This is the first Ramadan Waleed is old enough to appreciate that something is different this month. Namely, why do we eat dinner without Abu? And why does he look so hungry? His bedtime is before iftaar [though we did let him stay up to see K open fast once] and is too probably young to fully grasp all that Ramadan is, but it felt important to help him start understanding the basic concept this year. And even more important, to get him excited about it.
Christmas has a natural boost. Homes are sprinkled in lights. Television shows are thematic. The grocery store, mall, everywhere you turn, the holiday spirit abounds. Since Ramadan is never consistently tied to a season, it takes a little extra effort to make sure the excitement is there, and to make sure the month and the culminating holiday, Eid-ul-Fitr is special. As I wrote last year, this is not as easy as I’d like it to be. Without family nearby, and friends who are amazing but have plans with their own families, and a community that’s not exactly had open arms and with Masjids that don’t really do much for the Muslim community at large outside of salaat, I have to work harder to make the holiday special.
Today me and the kiddos decorated two of our entryways leading into the house for the upcoming Eid-ul-Fitr. [Even Musa grabbed a crayon! Granted he mostly wanted to eat it, but still, it counts I say!] One downside to having a Facebook blog page and the ease of uploading a photo to it with a short caption, is that things that I normally would have shared here in a nice big blogpost end up relegated there like my photo of our journey in Ramadan decorating. [Also doesn’t help that I still haven’t decided what laptop I want and thus am forced to type on an iPad which is complicated]. But I got contacted by some of you who were interested in how I made some of the things I shared today so I thought it would be easier to put it in a post to share with you and hopefully to also have memorialized as my memory aint what it used to be and I may need a refresher a few Eids from now.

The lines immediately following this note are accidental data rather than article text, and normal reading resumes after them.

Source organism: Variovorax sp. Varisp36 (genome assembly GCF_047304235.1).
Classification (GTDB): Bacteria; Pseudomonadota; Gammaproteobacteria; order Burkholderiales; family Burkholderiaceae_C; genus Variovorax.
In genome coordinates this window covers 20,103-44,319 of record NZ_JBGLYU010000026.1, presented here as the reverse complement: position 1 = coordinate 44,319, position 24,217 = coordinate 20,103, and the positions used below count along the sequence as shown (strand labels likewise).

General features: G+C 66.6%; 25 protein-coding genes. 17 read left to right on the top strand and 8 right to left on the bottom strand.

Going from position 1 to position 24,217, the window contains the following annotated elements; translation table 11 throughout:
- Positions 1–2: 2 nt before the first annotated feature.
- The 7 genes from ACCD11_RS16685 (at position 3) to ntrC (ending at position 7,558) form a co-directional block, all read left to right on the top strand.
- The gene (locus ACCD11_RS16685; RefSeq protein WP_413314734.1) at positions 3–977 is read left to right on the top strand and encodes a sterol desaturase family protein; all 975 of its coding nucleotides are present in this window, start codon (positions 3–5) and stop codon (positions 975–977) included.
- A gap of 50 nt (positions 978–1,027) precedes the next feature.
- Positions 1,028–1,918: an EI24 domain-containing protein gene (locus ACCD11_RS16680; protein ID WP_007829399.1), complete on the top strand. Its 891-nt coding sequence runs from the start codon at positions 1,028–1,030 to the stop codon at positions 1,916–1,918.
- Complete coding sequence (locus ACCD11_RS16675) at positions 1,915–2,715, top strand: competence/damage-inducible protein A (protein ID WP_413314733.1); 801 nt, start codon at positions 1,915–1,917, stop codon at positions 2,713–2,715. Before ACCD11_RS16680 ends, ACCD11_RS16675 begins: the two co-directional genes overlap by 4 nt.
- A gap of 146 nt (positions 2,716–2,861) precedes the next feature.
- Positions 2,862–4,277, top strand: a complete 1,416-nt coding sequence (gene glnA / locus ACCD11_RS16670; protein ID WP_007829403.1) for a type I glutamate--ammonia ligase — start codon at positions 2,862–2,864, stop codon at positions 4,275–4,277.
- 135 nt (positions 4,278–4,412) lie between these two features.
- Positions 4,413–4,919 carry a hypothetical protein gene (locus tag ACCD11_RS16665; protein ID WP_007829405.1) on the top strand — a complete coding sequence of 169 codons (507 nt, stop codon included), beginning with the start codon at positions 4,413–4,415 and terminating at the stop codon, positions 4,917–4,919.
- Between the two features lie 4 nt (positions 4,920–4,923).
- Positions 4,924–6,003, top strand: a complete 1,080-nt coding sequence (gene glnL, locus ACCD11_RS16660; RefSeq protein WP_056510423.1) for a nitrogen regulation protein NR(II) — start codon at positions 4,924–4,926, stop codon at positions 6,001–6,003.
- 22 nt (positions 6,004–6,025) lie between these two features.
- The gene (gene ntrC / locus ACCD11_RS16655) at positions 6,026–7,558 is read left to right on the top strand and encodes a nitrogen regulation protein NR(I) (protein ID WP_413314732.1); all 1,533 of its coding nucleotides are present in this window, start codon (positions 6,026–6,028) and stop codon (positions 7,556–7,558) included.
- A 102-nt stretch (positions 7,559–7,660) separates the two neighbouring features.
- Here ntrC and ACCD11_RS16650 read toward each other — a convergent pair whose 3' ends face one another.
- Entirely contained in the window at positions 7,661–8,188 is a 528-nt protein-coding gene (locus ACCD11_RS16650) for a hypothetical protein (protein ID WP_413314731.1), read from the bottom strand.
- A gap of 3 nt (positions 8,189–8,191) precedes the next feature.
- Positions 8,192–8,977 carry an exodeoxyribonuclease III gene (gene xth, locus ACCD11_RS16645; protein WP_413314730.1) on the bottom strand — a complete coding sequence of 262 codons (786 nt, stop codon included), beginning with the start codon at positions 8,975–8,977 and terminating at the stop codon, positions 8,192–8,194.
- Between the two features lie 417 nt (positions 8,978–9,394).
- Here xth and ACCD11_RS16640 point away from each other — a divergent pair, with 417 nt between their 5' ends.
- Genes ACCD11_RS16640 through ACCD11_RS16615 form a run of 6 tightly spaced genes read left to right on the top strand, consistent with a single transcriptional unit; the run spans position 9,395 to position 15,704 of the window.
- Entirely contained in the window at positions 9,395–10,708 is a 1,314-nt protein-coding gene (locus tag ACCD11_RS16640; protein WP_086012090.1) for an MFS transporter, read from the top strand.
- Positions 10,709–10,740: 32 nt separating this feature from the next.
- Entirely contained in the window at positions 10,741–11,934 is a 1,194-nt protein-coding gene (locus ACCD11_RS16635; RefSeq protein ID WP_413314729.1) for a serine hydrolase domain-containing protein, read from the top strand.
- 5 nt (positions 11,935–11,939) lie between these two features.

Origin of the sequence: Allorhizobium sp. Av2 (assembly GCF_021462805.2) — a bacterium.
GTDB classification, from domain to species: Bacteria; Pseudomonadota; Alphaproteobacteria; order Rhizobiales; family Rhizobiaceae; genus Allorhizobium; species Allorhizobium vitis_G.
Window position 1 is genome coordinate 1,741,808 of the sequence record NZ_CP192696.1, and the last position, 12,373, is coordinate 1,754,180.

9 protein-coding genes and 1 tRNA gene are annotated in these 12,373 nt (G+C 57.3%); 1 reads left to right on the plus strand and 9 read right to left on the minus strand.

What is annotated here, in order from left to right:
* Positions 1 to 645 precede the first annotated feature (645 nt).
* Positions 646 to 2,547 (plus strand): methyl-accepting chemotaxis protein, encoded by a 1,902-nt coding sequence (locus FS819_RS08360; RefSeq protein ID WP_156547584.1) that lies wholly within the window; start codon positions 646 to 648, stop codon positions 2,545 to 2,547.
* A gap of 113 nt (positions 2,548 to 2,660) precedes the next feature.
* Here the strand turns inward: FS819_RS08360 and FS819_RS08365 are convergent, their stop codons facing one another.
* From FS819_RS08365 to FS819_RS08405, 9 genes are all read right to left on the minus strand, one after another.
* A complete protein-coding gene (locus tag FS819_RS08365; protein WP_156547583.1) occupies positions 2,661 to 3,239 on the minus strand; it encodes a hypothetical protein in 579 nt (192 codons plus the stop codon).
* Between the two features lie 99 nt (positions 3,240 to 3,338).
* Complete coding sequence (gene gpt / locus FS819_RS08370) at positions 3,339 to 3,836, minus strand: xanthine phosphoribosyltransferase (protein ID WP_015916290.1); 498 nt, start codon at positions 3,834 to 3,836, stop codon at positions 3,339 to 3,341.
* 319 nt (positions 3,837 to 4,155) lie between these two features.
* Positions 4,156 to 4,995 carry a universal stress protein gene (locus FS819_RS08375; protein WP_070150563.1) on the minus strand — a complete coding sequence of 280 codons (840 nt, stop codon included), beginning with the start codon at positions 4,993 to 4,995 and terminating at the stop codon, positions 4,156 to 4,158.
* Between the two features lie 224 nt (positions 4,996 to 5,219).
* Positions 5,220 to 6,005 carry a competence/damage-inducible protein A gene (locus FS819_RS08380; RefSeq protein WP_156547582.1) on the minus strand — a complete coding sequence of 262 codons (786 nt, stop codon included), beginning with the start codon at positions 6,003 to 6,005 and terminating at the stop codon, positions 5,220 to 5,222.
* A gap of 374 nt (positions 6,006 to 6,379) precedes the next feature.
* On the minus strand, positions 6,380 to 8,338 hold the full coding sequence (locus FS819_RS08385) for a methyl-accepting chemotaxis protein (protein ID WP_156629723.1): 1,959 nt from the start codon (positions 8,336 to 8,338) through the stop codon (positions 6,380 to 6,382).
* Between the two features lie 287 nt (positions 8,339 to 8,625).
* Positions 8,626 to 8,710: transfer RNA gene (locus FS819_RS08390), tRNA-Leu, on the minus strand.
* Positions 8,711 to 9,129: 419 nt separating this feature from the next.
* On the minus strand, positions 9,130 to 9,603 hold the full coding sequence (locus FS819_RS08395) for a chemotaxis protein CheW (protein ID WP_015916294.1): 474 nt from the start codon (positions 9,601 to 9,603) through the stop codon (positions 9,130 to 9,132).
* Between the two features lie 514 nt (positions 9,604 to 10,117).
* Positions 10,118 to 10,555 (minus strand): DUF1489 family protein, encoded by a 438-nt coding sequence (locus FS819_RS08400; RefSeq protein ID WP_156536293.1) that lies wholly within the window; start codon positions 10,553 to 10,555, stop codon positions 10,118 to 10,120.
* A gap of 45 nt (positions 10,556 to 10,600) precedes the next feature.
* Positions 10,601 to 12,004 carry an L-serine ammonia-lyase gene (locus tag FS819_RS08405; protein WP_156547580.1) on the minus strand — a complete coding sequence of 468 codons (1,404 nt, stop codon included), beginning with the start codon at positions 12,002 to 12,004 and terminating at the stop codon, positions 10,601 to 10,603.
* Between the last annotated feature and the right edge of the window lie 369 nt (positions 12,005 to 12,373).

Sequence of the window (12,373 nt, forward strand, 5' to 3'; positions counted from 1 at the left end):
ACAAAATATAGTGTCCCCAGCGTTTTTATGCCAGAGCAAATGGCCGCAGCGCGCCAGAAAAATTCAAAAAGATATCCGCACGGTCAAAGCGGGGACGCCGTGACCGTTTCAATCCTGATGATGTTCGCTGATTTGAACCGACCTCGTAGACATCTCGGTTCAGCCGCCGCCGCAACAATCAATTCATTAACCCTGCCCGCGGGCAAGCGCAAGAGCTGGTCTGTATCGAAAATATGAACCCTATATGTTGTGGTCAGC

a) I ordered cookie cutters with star and crescent shapes off Amazon to bake and decorate sugar cookies but its an added perk that I could also use them to trace and create star and crescent shaped decorations. To string them together I used a needle and thread and sewed through the pieces. There are probably a million creative ways to do it but I like how from afar with the white thread they look like they are free floating in the air.
b) I got many compliments on these, and as much as I’d like to smile and just say ah yes, that’s a family secret, you see the process is well so, mysterious, the truth is they’re left over decorations from Party City that happened to tie into the color theme. But they’re quite affordable. And quite reusable.
c) I first saw these via Confessions of a Muslim Mommaholic and adored them but thought they’d be too intimidating for me to make but they were super easy and took approximately five minutes to put together. The kids decorated the interior yellow lantern and while it’s not visible perhaps in the photo it adds personality to them and Waleed is proud beyond belief that he created it. The tutorial for that is here.
Hope this is helpful! If you found it useful I’ll try to post other decorations, crafts, and Eid related things we’re trying to do this season. Any decorating, crafting or other tips to make the holiday time special? Please do share!